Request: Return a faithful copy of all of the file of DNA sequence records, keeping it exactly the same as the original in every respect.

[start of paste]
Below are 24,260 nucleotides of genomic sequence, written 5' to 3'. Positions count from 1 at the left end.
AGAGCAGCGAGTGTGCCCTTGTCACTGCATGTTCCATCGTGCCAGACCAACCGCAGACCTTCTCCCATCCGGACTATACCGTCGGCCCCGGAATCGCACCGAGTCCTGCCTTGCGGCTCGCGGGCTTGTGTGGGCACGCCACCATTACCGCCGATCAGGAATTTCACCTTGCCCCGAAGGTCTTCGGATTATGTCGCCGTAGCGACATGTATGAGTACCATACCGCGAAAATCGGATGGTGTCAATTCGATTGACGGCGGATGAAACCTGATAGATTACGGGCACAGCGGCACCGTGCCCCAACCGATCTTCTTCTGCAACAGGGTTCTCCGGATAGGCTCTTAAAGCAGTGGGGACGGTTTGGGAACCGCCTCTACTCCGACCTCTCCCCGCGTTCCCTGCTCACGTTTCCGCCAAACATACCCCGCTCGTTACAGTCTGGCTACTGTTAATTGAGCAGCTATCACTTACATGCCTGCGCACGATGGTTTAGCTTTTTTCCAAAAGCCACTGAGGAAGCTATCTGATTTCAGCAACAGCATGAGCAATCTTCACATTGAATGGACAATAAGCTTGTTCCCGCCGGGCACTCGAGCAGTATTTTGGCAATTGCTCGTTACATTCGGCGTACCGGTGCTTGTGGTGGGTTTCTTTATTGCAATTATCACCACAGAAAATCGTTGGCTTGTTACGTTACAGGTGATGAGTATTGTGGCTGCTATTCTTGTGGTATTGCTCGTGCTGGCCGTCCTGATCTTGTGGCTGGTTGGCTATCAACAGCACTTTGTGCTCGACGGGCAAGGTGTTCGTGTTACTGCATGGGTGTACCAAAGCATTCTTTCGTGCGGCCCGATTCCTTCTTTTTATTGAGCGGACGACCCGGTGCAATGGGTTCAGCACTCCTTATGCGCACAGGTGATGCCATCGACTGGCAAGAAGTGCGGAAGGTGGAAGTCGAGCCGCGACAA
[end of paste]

Below are 24,260 nucleotides of genomic sequence, written 5' to 3'. Positions count from 1 at the left end.
AGAGCAGCGAGTGTGCCCTTGTCACTGCATGTTCCATCGTGCCAGACCAACCGCAGACCTTCTCCCATCCGGACTATACCGTCGGCCCCGGAATCGCACCGAGTCCTGCCTTGCGGCTCGCGGGCTTGTGTGGGCACGCCACCATTACCGCCGATCAGGAATTTCACCTTGCCCCGAAGGTCTTCGGATTATGTCGCCGTAGCGACATGTATGAGTACCATACCGCGAAAATCGGATGGTGTCAATTCGATTGACGGCGGATGAAACCTGATAGATTACGGGCACAGCGGCACCGTGCCCCAACCGATCTTCTTCTGCAACAGGGTTCTCCGGATAGGCTCTTAAAGCAGTGGGGACGGTTTGGGAACCGCCTCTACTCCGACCTCTCCCCGCGTTCCCTGCTCACGTTTCCGCCAAACATACCCCGCTCGTTACAGTCTGGCTACTGTTAATTGAGCAGCTATCACTTACATGCCTGCGCACGATGGTTTAGCTTTTTTCCAAAAGCCACTGAGGAAGCTATCTGATTTCAGCAACAGCATGAGCAATCTTCACATTGAATGGACAATAAGCTTGTTCCCGCCGGGCACTCGAGCAGTATTTTGGCAATTGCTCGTTACATTCGGCGTACCGGTGCTTGTGGTGGGTTTCTTTATTGCAATTATCACCACAGAAAATCGTTGGCTTGTTACGTTACAGGTGATGAGTATTGTGGCTGCTATTCTTGTGGTATTGCTCGTGCTGGCCGTCCTGATCTTGTGGCTGGTTGGCTATCAACAGCACTTTGTGCTCGACGGGCAAGGTGTTCGTGTTACTGCATGGGTGTACCAAAGCATTCTTTCGTGCGGCCCGATTCCTTCTTTTTATTGAGCGGACGACCCGGTGCAATGGGTTCAGCACTCCTTATGCGCACAGGTGATGCCATCGACTGGCAAGAAGTGCGGAAGGTGGAAGTCGAGCCGCGACAA